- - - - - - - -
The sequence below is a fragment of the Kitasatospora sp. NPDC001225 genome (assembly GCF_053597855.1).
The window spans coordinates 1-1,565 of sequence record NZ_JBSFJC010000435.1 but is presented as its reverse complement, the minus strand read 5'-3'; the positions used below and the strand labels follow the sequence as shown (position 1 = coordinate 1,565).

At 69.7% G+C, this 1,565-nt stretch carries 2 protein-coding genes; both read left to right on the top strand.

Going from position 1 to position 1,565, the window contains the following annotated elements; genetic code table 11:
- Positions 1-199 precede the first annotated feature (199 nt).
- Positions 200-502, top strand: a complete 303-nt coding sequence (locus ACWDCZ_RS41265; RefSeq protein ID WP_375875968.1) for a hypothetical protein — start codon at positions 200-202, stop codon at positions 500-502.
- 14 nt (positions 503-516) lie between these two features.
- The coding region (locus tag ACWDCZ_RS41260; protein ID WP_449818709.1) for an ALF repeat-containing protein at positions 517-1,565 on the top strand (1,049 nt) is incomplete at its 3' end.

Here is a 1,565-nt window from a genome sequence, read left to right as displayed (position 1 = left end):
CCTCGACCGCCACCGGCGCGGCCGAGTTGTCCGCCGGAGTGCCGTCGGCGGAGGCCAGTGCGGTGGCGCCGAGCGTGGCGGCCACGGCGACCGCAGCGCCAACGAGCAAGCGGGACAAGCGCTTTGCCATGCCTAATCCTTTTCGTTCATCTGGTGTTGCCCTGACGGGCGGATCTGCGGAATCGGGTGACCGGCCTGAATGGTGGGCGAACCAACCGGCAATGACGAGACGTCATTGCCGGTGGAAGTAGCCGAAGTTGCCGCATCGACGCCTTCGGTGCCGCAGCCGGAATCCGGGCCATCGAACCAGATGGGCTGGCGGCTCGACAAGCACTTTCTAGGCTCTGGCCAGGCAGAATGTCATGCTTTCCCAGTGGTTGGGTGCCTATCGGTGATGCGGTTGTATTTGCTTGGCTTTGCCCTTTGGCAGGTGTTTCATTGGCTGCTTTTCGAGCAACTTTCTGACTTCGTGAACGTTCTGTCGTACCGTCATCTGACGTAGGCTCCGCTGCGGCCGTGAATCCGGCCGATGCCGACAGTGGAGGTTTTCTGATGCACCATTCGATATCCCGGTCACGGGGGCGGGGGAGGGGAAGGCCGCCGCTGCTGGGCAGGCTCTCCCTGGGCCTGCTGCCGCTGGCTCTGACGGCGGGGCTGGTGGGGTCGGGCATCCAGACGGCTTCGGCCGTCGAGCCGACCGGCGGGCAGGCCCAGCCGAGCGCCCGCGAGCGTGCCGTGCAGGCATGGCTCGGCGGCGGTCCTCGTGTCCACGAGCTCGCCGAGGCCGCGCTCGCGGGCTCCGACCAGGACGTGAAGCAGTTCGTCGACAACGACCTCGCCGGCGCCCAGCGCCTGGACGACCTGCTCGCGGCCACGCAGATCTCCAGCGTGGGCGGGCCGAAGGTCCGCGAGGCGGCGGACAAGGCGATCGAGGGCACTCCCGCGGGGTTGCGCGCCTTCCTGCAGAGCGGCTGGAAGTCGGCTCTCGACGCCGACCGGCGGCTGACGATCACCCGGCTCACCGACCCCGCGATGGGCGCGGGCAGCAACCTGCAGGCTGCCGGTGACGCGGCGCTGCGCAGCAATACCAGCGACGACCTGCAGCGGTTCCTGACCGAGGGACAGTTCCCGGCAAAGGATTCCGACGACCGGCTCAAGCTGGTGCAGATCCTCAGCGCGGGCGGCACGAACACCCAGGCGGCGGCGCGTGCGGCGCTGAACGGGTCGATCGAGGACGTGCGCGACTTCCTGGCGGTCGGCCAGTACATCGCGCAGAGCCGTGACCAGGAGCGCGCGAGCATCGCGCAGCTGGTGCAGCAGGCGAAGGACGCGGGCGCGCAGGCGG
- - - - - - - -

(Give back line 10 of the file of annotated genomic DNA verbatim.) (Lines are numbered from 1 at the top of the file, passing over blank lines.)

CCTCGACCGCCACCGGCGCGGCCGAGTTGTCCGCCGGAGTGCCGTCGGCGGAGGCCAGTGCGGTGGCGCCGAGCGTGGCGGCCACGGCGACCGCAGCGCCAACGAGCAAGCGGGACAAGCGCTTTGCCATGCCTAATCCTTTTCGTTCATCTGGTGTTGCCCTGACGGGCGGATCTGCGGAATCGGGTGACCGGCCTGAATGGTGGGCGAACCAACCGGCAATGACGAGACGTCATTGCCGGTGGAAGTAGCCGAAGTTGCCGCATCGACGCCTTCGGTGCCGCAGCCGGAATCCGGGCCATCGAACCAGATGGGCTGGCGGCTCGACAAGCACTTTCTAGGCTCTGGCCAGGCAGAATGTCATGCTTTCCCAGTGGTTGGGTGCCTATCGGTGATGCGGTTGTATTTGCTTGGCTTTGCCCTTTGGCAGGTGTTTCATTGGCTGCTTTTCGAGCAACTTTCTGACTTCGTGAACGTTCTGTCGTACCGTCATCTGACGTAGGCTCCGCTGCGGCCGTGAATCCGGCCGATGCCGACAGTGGAGGTTTTCTGATGCACCATTCGATATCCCGGTCACGGGGGCGGGGGAGGGGAAGGCCGCCGCTGCTGGGCAGGCTCTCCCTGGGCCTGCTGCCGCTGGCTCTGACGGCGGGGCTGGTGGGGTCGGGCATCCAGACGGCTTCGGCCGTCGAGCCGACCGGCGGGCAGGCCCAGCCGAGCGCCCGCGAGCGTGCCGTGCAGGCATGGCTCGGCGGCGGTCCTCGTGTCCACGAGCTCGCCGAGGCCGCGCTCGCGGGCTCCGACCAGGACGTGAAGCAGTTCGTCGACAACGACCTCGCCGGCGCCCAGCGCCTGGACGACCTGCTCGCGGCCACGCAGATCTCCAGCGTGGGCGGGCCGAAGGTCCGCGAGGCGGCGGACAAGGCGATCGAGGGCACTCCCGCGGGGTTGCGCGCCTTCCTGCAGAGCGGCTGGAAGTCGGCTCTCGACGCCGACCGGCGGCTGACGATCACCCGGCTCACCGACCCCGCGATGGGCGCGGGCAGCAACCTGCAGGCTGCCGGTGACGCGGCGCTGCGCAGCAATACCAGCGACGACCTGCAGCGGTTCCTGACCGAGGGACAGTTCCCGGCAAAGGATTCCGACGACCGGCTCAAGCTGGTGCAGATCCTCAGCGCGGGCGGCACGAACACCCAGGCGGCGGCGCGTGCGGCGCTGAACGGGTCGATCGAGGACGTGCGCGACTTCCTGGCGGTCGGCCAGTACATCGCGCAGAGCCGTGACCAGGAGCGCGCGAGCATCGCGCAGCTGGTGCAGCAGGCGAAGGACGCGGGCGCGCAGGCGG